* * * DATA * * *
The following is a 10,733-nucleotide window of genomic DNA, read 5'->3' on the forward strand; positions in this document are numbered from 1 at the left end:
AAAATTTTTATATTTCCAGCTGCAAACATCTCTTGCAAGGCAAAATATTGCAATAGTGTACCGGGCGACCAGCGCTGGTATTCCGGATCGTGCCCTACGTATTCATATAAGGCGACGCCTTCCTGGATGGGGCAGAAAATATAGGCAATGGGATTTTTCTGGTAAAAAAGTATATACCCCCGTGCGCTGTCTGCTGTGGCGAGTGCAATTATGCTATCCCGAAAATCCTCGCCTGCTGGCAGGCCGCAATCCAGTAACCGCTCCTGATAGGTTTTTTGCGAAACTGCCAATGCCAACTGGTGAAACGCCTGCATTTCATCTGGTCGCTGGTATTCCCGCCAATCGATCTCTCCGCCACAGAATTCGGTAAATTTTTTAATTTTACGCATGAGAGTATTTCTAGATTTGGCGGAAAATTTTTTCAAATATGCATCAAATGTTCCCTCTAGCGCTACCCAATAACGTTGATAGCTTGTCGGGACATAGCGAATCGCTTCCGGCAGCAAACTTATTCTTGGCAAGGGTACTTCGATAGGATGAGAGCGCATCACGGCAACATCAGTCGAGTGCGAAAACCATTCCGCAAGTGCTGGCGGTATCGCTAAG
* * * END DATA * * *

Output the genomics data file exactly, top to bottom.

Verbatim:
The following is a 10,733-nucleotide window of genomic DNA, read 5'->3' on the forward strand; positions in this document are numbered from 1 at the left end:
AAAATTTTTATATTTCCAGCTGCAAACATCTCTTGCAAGGCAAAATATTGCAATAGTGTACCGGGCGACCAGCGCTGGTATTCCGGATCGTGCCCTACGTATTCATATAAGGCGACGCCTTCCTGGATGGGGCAGAAAATATAGGCAATGGGATTTTTCTGGTAAAAAAGTATATACCCCCGTGCGCTGTCTGCTGTGGCGAGTGCAATTATGCTATCCCGAAAATCCTCGCCTGCTGGCAGGCCGCAATCCAGTAACCGCTCCTGATAGGTTTTTTGCGAAACTGCCAATGCCAACTGGTGAAACGCCTGCATTTCATCTGGTCGCTGGTATTCCCGCCAATCGATCTCTCCGCCACAGAATTCGGTAAATTTTTTAATTTTACGCATGAGAGTATTTCTAGATTTGGCGGAAAATTTTTTCAAATATGCATCAAATGTTCCCTCTAGCGCTACCCAATAACGTTGATAGCTTGTCGGGACATAGCGAATCGCTTCCGGCAGCAAACTTATTCTTGGCAAGGGTACTTCGATAGGATGAGAGCGCATCACGGCAACATCAGTCGAGTGCGAAAACCATTCCGCAAGTGCTGGCGGTATCGCTAAG